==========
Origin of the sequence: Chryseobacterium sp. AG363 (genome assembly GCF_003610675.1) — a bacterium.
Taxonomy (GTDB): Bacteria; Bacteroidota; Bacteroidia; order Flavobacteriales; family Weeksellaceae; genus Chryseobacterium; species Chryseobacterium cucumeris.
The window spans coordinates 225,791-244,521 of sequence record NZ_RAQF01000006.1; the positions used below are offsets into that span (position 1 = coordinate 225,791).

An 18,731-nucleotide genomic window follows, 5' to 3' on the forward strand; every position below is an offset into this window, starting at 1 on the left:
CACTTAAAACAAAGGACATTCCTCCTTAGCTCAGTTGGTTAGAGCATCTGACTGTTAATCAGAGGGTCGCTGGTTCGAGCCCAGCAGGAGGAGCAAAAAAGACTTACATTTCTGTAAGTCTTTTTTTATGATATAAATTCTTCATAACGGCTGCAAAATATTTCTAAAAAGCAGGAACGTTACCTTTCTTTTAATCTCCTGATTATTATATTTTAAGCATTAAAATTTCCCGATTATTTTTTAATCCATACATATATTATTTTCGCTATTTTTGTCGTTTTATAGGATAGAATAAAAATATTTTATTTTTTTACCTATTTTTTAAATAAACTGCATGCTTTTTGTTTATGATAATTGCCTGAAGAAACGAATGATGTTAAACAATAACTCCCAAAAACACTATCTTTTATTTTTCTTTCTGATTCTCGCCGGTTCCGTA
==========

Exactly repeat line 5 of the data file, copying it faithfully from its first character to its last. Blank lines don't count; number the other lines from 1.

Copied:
CACTTAAAACAAAGGACATTCCTCCTTAGCTCAGTTGGTTAGAGCATCTGACTGTTAATCAGAGGGTCGCTGGTTCGAGCCCAGCAGGAGGAGCAAAAAAGACTTACATTTCTGTAAGTCTTTTTTTATGATATAAATTCTTCATAACGGCTGCAAAATATTTCTAAAAAGCAGGAACGTTACCTTTCTTTTAATCTCCTGATTATTATATTTTAAGCATTAAAATTTCCCGATTATTTTTTAATCCATACATATATTATTTTCGCTATTTTTGTCGTTTTATAGGATAGAATAAAAATATTTTATTTTTTTACCTATTTTTTAAATAAACTGCATGCTTTTTGTTTATGATAATTGCCTGAAGAAACGAATGATGTTAAACAATAACTCCCAAAAACACTATCTTTTATTTTTCTTTCTGATTCTCGCCGGTTCCGTA